Business & economy, Local government

Border board swears in three new members

The board in charge of spurring economic development along the Idaho border with Malheur County swore in three new members on Monday, May 1. 

According to Shawna Peterson, the board’s executive director, Gov. Tina Kotek appointed Montessa Young, Nicki Shira and Taylor Rembowski. 

Young (no relation to fellow board member Dana Young), a technical writer at Salesforce, moved to Nyssa in 2001 from Idaho to start a dairy farm with her husband, according to her biographical information shared by the governor’s office. 

Throughout Young’s career, she has been a teacher, professor and curriculum developer. 

Young earned a bachelor’s degree in engineering from the University of Idaho in 2001 and a master’s in secondary education from the University of Phoenix Online in 2006, according to her LinkedIn page. 

The governor’s office bio notes that Young’s two younger children attend schools within the Nyssa School District and her older son is a student at Oregon State University-Cascades in Bend. In her biography, Young brought the first Lego League Robotics competition to Nyssa and volunteered with the Frontier Science, Technology, Engineering and Math Hub, a regional collaboration of public and private organizations in Malheur County. 

Shira, a STEM and innovation coordinator for the Frontier STEM Hub and Malheur Education Service District, is a former fifth-grade teacher at Nyssa Elementary School, according to the biography she provided the governor’s office. Before teaching at the elementary school for 13 years, Shira worked on the farm she owns with her husband on the Snake River.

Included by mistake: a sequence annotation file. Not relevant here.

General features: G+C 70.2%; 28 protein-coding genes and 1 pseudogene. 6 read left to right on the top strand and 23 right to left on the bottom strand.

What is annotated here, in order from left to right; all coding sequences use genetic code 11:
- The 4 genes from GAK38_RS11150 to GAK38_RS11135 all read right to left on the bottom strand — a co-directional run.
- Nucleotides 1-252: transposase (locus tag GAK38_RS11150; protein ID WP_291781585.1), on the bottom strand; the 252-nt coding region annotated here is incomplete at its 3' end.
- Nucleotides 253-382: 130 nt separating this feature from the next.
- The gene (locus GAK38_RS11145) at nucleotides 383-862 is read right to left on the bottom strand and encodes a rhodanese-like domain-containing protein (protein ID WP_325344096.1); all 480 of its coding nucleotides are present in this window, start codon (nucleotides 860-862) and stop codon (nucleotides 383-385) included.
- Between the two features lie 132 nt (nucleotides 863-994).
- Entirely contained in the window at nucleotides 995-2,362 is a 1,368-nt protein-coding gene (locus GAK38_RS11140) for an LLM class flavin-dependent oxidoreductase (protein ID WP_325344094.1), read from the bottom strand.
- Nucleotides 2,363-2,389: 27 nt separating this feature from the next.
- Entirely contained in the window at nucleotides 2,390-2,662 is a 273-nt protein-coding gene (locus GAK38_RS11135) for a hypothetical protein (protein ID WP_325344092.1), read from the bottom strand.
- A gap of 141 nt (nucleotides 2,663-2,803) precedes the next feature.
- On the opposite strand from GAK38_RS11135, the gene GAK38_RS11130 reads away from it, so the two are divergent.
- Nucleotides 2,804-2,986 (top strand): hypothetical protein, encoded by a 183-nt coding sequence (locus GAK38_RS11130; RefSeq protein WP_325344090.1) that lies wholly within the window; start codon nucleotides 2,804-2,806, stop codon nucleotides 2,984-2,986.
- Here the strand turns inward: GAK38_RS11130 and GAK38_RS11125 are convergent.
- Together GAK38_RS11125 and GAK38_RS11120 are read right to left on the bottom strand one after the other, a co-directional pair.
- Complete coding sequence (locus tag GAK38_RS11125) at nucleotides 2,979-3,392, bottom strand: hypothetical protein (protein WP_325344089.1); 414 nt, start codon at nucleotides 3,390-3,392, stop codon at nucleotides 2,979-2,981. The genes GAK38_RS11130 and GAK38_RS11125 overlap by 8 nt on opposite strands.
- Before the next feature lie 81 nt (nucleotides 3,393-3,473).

Shira is also a founding member of Adrian 2040, a community improvement organization. Shira earned a bachelor’s degree in business administration and marketing from Boise State University and a master’s in teaching from Eastern Oregon University.

Rembowski, a Vale native, has had a “very diverse career path” that has led him back to Malheur County, according to the biography he submitted to Kotek’s office.

Rembowski, who lived in Bend for nearly 20 years, attended college in Eugene and Phoenix. Rembowski, who said he has traveled internationally, considers himself “cultured and diverse.” Rembowski has been in management, construction and was a business owner at one time. 

Rembowski, Young and Shira replace Tiffany Cruickshank, board chair, Stuart Reitz and Roberto Gamboa. Reitz and Cruickshank’s terms ended at the end of 2022, but both stayed on as incoming governor Kotek filled boards and commissions across the state. 

Gamboa, whose term is up in 2024, is the director of operations and community development at Euvalcree, an Ontario nonprofit community action group. He recently resigned from the board.

In addition to Shira, Young and Rembowski, the board includes Bill Johnson, a local farmer who owns Loft Property Management, Treasure Valley Community College President Dana Young; Ontario Recreation District Director Andrew Maeda, and Ron Haidle, a retired banking executive.

Dana Young will serve as the new board chair.

Melisa Drugge of Business Oregon is a non-voting member of the board. Business Oregon is the state economic development agency.

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